Your privacy is valuable and worth protecting. Even though the Privacy Act 1988 (Privacy Act) requires an organisation or agency to protect your personal information, you should also take responsibility for your privacy. Here’s 10 tips to get you started.
1. Know your rights
The more you know about your rights, the easier it will be for you to exercise them. The Privacy Act contains 13 Australian Privacy Principles (APP) that Australian Government agencies and organisations with an annual turnover of more than $3 million, and some other organisations, must follow.
2. Read privacy policies and collection notices
An organisation or agency should also give you a collection notice that explains why they’re collecting your personal information as close as possible to the time they collect it.
3. Always ask why, how and who
Don’t give out your personal information unless you are comfortable with how it is going to be used.
An organisation or agency must only collect your personal information by lawful and fair means and in general must only collect information that is reasonably necessary for their functions. For example, a store loyalty card program is unlikely to need to collect information about your medical history. If you don’t think they should collect the information they are asking for, ask why they want or need it. This helps you to understand how your personal information may be used and whether it may be given to someone else.
There are often situations when you don’t need to give out your personal information. In many situations you also have the right to use a pseudonym or engage anonymously.
4. Check your credit report
Make sure your credit information is correct and up to date. You can access or ask for corrections to your credit report. It’s important to make sure your credit information is correct because it may affect your ability to get a credit card, loan or buy a house. You don’t need to use a credit repair agency to get a mistake on your credit report fixed — you can request it yourself.
5. Protect yourself online
Always be alert to your online safety when using websites and apps. For example, avoid using unsecured wi-fi networks for secure transactions, like banking or online shopping.
Use different passwords for different accounts, make sure you choose strong passwords and change them regularly.
6. Be aware of your mobile security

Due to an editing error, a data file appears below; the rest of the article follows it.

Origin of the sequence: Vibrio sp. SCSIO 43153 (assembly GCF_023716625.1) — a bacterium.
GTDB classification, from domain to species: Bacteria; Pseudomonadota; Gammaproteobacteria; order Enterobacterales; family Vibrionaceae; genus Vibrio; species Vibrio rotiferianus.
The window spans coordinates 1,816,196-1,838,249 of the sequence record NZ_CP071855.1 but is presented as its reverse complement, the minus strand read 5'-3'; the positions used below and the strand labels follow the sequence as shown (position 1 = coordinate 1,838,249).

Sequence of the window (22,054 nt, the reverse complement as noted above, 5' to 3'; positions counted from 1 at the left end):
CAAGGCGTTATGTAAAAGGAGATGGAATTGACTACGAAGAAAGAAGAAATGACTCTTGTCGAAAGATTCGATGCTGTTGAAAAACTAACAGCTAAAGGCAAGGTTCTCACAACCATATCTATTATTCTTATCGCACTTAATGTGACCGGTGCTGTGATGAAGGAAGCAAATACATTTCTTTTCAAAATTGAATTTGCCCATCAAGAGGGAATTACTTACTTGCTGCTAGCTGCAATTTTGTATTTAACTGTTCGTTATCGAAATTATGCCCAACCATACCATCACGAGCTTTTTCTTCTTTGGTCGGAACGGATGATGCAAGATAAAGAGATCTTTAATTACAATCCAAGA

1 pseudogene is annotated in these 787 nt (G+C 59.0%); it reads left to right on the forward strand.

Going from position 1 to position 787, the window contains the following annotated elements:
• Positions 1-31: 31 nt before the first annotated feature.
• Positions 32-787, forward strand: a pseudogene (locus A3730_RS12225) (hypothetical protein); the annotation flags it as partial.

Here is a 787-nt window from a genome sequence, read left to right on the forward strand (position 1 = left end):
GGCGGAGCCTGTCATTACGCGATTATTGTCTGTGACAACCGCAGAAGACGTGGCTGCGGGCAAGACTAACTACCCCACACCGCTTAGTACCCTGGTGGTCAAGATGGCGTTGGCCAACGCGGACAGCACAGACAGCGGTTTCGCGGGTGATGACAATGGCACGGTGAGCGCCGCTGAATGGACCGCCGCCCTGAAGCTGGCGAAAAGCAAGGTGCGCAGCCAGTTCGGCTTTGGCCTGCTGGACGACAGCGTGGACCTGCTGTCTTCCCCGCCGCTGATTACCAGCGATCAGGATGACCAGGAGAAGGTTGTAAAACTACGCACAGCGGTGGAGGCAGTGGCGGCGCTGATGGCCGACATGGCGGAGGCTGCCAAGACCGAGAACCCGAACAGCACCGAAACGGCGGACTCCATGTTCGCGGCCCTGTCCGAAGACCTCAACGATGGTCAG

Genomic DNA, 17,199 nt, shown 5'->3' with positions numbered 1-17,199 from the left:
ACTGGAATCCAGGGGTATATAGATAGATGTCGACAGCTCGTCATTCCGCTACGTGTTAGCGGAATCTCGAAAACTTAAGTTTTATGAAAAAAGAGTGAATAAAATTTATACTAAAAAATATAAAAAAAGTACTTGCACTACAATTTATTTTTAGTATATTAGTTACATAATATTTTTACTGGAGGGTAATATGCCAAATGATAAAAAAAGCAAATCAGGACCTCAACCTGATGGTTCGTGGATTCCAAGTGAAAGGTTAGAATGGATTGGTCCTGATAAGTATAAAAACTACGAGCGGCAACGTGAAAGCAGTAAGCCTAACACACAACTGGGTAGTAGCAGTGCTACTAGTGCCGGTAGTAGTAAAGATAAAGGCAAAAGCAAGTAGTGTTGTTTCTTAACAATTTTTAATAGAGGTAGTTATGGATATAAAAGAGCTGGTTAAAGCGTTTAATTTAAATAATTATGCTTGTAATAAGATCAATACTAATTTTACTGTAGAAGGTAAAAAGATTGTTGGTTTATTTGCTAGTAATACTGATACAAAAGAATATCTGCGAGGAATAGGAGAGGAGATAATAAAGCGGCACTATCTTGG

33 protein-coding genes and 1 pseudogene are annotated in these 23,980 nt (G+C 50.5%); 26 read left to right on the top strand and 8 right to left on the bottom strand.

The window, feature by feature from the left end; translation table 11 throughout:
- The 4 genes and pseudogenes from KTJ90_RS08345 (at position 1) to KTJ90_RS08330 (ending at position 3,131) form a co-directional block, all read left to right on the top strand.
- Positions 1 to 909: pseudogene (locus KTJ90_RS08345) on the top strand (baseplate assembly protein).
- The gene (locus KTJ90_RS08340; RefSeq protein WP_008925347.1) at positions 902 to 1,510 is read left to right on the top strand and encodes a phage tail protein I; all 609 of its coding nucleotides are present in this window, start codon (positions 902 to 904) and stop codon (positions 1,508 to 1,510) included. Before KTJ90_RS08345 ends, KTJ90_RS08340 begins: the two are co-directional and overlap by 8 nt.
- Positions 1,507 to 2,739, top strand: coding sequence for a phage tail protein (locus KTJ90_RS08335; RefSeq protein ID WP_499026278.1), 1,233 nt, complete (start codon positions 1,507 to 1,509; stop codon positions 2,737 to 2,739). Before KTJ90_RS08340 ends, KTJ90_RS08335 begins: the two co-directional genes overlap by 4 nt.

You may use your smartphone or tablet for many day-to-day transactions, such as email, banking, online shopping and social media. It’s a good idea to keep them secure. For example, use a PIN to lock your device and only download an app from a reputable source.
7. Use security software
Using security software on your computer is one of the simplest ways to protect yourself and your privacy. Good computer security includes installing reputable anti-spyware, anti-virus scanners and firewall software. You should also keep your online security tools up to date.
8. Be careful what you share on social media
If you use social media, make sure you read their privacy policies and choose the privacy settings that best suit your needs.
Your digital footprint can be forever, so think before you share. You may not be able to take back comments or posts if you change your views or someone shares them without your consent. This could result in personal or professional reputational damage, or identity fraud.
9. Don’t leave your personal information lying around
Properly destroying personal information before throwing it out will help to protect you from potential identity theft. This includes shredding documents and physically destroying expired banking and government-issued cards.
Before you throw out or give away your old mobile phone, tablet or computer, make sure you wipe its hard drive and remove the SIM card.
10. Beware of scams
Be careful — there are many online, email and phone scams out there. If you’re not expecting a request to update information, to get a refund, or to win a prize, don’t give out your personal information until you’re sure it’s legitimate and above board.
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